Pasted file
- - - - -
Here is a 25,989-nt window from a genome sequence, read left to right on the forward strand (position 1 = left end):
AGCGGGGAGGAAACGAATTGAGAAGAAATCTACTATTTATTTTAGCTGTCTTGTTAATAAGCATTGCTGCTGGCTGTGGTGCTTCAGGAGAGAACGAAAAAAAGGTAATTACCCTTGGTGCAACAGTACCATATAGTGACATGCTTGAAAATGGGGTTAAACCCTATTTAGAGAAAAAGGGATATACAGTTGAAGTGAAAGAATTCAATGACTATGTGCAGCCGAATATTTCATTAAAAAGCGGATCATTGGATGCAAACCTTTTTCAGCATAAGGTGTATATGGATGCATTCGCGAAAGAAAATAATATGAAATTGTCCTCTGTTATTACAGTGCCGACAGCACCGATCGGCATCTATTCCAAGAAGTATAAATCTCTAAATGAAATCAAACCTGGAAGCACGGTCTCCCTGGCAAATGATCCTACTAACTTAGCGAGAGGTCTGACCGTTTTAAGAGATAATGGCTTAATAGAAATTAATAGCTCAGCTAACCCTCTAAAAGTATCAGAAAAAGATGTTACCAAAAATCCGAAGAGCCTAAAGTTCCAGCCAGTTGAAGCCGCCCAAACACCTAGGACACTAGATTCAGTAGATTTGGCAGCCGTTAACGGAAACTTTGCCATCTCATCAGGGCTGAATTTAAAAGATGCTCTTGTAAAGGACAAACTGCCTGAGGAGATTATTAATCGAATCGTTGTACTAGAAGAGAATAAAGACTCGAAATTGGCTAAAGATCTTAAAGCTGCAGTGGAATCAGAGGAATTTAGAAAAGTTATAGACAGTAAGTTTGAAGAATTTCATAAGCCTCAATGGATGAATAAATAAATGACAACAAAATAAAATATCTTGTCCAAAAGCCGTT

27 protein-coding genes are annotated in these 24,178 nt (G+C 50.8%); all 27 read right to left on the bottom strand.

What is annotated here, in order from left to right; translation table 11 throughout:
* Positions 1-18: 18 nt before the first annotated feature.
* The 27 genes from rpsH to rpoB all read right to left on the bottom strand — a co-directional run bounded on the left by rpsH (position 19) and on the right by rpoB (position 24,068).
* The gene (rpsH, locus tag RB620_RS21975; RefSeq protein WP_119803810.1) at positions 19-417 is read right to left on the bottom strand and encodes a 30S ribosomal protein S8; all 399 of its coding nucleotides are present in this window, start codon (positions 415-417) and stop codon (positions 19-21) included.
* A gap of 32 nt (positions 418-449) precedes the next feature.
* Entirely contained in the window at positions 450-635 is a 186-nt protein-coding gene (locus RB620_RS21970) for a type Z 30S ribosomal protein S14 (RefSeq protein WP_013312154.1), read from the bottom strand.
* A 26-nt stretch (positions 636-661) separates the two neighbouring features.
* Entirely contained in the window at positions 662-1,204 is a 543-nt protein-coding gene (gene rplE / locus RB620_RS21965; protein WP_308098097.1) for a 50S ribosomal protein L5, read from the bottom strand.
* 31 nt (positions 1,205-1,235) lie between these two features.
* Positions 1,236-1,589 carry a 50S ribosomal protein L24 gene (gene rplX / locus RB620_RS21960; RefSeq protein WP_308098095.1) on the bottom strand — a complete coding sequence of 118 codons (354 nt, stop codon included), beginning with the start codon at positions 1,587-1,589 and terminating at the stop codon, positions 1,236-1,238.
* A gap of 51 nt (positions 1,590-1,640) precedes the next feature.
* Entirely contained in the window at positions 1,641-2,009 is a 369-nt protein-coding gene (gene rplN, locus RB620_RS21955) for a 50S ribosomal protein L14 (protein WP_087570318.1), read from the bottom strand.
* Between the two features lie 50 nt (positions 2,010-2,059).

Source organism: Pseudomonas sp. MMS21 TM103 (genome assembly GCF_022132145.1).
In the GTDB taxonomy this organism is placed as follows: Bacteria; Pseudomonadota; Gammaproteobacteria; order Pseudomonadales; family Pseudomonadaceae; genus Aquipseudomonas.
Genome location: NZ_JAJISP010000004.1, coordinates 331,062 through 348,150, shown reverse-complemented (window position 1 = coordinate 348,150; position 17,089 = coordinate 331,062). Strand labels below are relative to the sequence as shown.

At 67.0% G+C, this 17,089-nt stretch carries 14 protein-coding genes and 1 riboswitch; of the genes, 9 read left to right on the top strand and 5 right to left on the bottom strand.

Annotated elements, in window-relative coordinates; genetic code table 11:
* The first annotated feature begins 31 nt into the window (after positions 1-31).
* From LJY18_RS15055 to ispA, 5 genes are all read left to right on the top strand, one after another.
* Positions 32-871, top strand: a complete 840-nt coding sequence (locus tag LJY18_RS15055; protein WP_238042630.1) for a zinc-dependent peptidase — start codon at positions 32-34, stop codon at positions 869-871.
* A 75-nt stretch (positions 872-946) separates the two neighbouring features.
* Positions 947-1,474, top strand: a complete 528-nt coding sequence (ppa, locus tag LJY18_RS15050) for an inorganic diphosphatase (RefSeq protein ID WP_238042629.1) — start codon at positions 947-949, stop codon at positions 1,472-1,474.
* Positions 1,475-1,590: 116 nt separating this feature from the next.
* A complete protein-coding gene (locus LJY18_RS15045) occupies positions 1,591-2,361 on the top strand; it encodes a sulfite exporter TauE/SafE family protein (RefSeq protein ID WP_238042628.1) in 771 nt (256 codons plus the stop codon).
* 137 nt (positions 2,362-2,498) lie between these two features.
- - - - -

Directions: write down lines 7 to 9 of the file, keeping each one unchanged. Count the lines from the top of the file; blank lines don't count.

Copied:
* The gene (rpsH, locus tag RB620_RS21975; RefSeq protein WP_119803810.1) at positions 19-417 is read right to left on the bottom strand and encodes a 30S ribosomal protein S8; all 399 of its coding nucleotides are present in this window, start codon (positions 415-417) and stop codon (positions 19-21) included.
* A gap of 32 nt (positions 418-449) precedes the next feature.
* Entirely contained in the window at positions 450-635 is a 186-nt protein-coding gene (locus RB620_RS21970) for a type Z 30S ribosomal protein S14 (RefSeq protein WP_013312154.1), read from the bottom strand.